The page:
The consequences of this assumption will be investigated in a sensitivity analysis in Sect.0153 0.2360 0.The stability likelihood of an international climate agreement Table 2 Characteristics of the gamma distribution function of the regional parameter si (share of global benefits) Region USA JPN EEC OOE EET FSU EEX CHN IND DAE BRA ROW Lower bound 0 0 0 0 0 0 0 0 0 0 0 0 Mean 0.0675 0.0345 0. Due to lack of regional information. and are lower for OECD countries than for the other regions. which is in turn based on Ellerman and Decaux (1998).0249 0. the mean is based on the deterministic version of the STACO model.0216 0.0300 0.0498 0. the standard deviation is 6 More information on the impact of this rescaling on the probability density function can be obtained from the authors upon request.1475 0. Therefore.2263 0.0500 0. the restriction on the sum of shares is enforced to avoid an impact of variations in this parameter on global benefits. The regional numbers are represented in Table 2.1000 0. all shares are scaled up or down to force the sum of shares to unity.4 3. The normal distribution is chosen. where ψ i i i i i 3 2 123 . For a better understanding.1360 standard deviations are of the same order of magnitude as mean values.6 Though rescaling is not a necessary condition for the working of the model. 1 · α · (q )3 + 1 · β · (q )2 . and vary the level of marginal abatement costs per region in the simulations. The standard deviation of the abatement cost parameters are based on information provided by IPCC (Metz et al. as a priori.0620 0.1725 0.1414 0.0306 0. This implies that both parameters in the abatement cost functions move simultaneously and in the same direction.0675 0. we replace equation (6b) by T AC (q ) = ψ · ρ · i i i is stochastic with mean value 1 and αi and βi are deterministic. empirical studies report only variations in marginal abatement costs without providing information on how the slopes and curvatures of these functions vary.0300 0. 7 Effectively.1078 0.0680 Standard deviation 0. This implies that the regional shares do not strictly follow the gamma distribution and the resulting variance in the shares is smaller than in the original gamma distribution. Typically. there seems to be no reason to assume a skewed distribution. we interpret the model as if the variation occurs in αi and βi . However.7 We assume a normal distribution function. the corresponding histograms for the USA and China are shown in Appendix I. we assume the functional form of the abatement cost curves to be given. After the samples of the regional shares are drawn.0130 0.5 Abatement cost functions The two regional abatement cost parameters (αi and βi ) cannot be assumed to be independent. 4.0620 0.0130 0. 2001).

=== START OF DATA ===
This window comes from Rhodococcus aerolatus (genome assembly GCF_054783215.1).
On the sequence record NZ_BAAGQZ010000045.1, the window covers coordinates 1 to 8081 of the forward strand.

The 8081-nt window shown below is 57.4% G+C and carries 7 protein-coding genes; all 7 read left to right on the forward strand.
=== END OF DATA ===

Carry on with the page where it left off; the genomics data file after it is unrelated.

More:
00787 0. Hence.00118 0. Section 4. which uncertainties are the main determinants of the SL for selected coalitions using a meta-modelling approach.00470 0. These stricter bounds imply a lower mean value of global benefits.00944 0.00060 0.00011 0.2 identifies.00757 0.01550 0.00398 0.00006 0. Results of this simulation are reported and discussed in Sect.1 Results for the base specification Table 4 presents the main results for those coalition structures that have the highest SL and for the Grand Coalition.00007 0.03774 0.00080 0.18160 0.56120 0.00830 0. Dellink et al.00058 0. 4.00000 0.02270 0. Note that the stability of the All-Singletons Coalition Structure is SL = 1 by definition.R.00194 0.84974 0.8 trillion US$ over the century.00122 0. or an annual abatement of 5. implying that we keep drawing samples until we have sufficient accuracy on SL to present two decimals. which leads to a discounted payoff of almost 8.00050 0.00053 βi Mean 0.00320 0. Table 3 Characteristics of the normal distribution of the abatement cost parameters αi and βi Region αi Mean USA JPN EEC OOE EET FSU EEX CHN IND DAE BRA ROW 0.00104 0.8% of global emissions in 2010.00805 Standard deviation 0. the variation in abatement costs is typically much smaller than the variation in benefits for most regions.00188 0. we calculate the SL of all possible 4084 coalition structures.00197 0.14030 0.00038 0. In the All-Singletons Coalition Structure abatement efforts amount to almost 70 GtC per century.00042 0.00002 0. 4.3 investigates an alternative scenario with lower probability of extreme observations for the benefits from abatement.00000 0.00198 0. The relatively high abatement level is due to a high value of the global benefit parameter γ in the study 123 .00230 0.00486 0.5 % of the mean for OECD regions and 25% for non-OECD regions.03029 0.00790 0.4 briefly discusses the results of some sensitivity analyses on the uncertainty of the various parameters and the associated distribution functions.0025).00239 0.01503 0. by adopting much stricter bounds on the distribution function of the global benefit parameter.00050 0.21244 0.00210 Standard deviation 0. Section 4. 4 Results Using the confidence intervals and distribution functions described above.00150 0. This coalition structure can always be supported as an equilibrium if all regions announce ci = 0. Section 4.00030 0.00240 0. All simulations are carried out with a precision of 95% on the second digit of SL (σ S L = 0. The key inputs for the normal distribution are shown in Table 3 and for USA and China the corresponding probability density functions are illustrated in Appendix I.00201 calibrated to 12.1.